Dissociation

Written by Bonnie Gifford
Bonnie Gifford
Counselling Directory Content Team

Reviewed by Laurele Mitchell
Last updated 14th June 2024 | Next update due 14th June 2027

Many people dissociate at some point. Dissociation is when you may feel disconnected from yourself and the world around you. It’s one of the ways our minds sometimes use to cope when we experience too much stress. We explain more about the side effects of dissociation, related disorders, and how you can find help.

What is dissociation?

All of us have times when we feel 'disconnected'. Have you ever had a conversation with someone, but your mind is elsewhere? Or maybe you've arrived somewhere and can’t remember how your drive went? Those are small ways we can dissociate. For most of us, this happens occasionally and has no real impact on our daily lives. For others, disconnecting from reality can become a defence mechanism and being disconnected can turn into dissociation. 

Many mental health professionals believe that chronic trauma during childhood may be the underlying cause of dissociative disorders. Different experiences of dissociation can have different causes. For example, some people experience short-term dissociation during times of intense stress or when very tired. Dissociation is also a normal way of coping during traumatic events such as during a medical emergency where we can’t physically get away, so our minds dissociate to help protect us. 

Long-term dissociation happens when we still experience dissociation long after traumatic events have finished. This can mean that we haven’t fully processed what we have experienced, and our brains are trying to find a way to help us cope with this.

The way we perceive the world around us is what determines our reality. Our thoughts, feelings and memories all contribute to helping us know who we are and what is real. When these perceptions disconnect, our sense of reality and identity becomes blurred.

If you are experiencing dissociation, you may look at yourself as if you are a stranger - unsure of who the person looking back at you in the mirror is, or indeed what is real. There are several mental health conditions that can cause dissociative symptoms including bipolar disorder, schizophrenia and borderline personality disorder.

For some people though, dissociation is a form of extreme escapism. Escaping reality in a way that is involuntary and potentially unhealthy, someone with a dissociative disorder may create alternative identities or suffer from amnesia.

Trauma therapist Katia Kohler (MBACP) explains more about dissociation, what it is, and how counselling can help.

Symptoms of dissociation

The effects of dissociation and dissociative disorders can be difficult to pinpoint and differ from person to person. It can affect the way you think, feel and behave - so it's important to tell someone as soon as possible if you are experiencing the symptoms listed below.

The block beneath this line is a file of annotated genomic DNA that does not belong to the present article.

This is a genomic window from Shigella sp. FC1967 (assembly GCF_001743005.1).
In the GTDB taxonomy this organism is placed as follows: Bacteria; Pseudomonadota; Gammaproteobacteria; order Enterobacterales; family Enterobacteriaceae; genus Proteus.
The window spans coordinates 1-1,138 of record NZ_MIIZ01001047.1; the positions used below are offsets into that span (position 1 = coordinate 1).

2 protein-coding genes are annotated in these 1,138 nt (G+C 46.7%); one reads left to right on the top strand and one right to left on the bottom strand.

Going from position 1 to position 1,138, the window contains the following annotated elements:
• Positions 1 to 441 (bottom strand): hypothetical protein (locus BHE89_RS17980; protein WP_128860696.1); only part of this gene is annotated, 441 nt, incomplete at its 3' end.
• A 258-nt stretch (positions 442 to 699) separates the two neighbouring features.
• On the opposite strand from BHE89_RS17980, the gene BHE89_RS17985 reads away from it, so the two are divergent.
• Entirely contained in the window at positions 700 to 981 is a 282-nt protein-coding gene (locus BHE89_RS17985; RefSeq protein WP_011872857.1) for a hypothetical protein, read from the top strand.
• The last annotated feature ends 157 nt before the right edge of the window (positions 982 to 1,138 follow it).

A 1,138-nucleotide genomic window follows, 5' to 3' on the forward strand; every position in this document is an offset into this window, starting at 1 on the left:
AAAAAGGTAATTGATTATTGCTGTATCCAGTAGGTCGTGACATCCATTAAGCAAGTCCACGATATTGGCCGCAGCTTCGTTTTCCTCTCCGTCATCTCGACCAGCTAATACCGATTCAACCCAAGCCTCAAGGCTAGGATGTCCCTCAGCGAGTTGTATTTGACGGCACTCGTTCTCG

Symptoms of dissociation can include:

  • feeling detached from your body
  • experiencing gaps in your memory
  • forgetting important information about yourself
  • feeling as if there is more than one person inside of you
  • hearing voices
  • feeling as if the world around you isn't real
  • referring to yourself as 'we' rather than 'I'
  • having out-of-body experiences
  • other people telling you that you have behaved out of character
  • feeling detached from your emotions
  • feeling numb or devoid of emotion

It can be very difficult to diagnose dissociation and dissociative disorders as many of the symptoms can be linked to other mental health issues. The very nature of the condition can also make the sufferer confused and reluctant to seek help, which may explain the low diagnosis rates. If you think you, or someone close to you, may be experiencing dissociative symptoms it is important to speak to your GP who can refer you to a mental health specialist with experience in dissociation.

I no longer felt human. I had lost the two most important people in my life. I became disassociated. I felt like I was watching my life, but I was not in control. I was a passenger in my own body.

- Read Charlotte's story.

Dissociative disorders

Dissociative disorders happen when episodes of dissociation happen repeatedly and frequently. While dissociation may go away over time, dissociative disorders tend to be more extreme and are likely to require ongoing treatment.

Examples of dissociative disorders include:

Dissociative amnesia

This happens when you are unable to remember key information about yourself or even a particular time in your life. With this disorder, you may also feel symptoms of depersonalisation and identity confusion.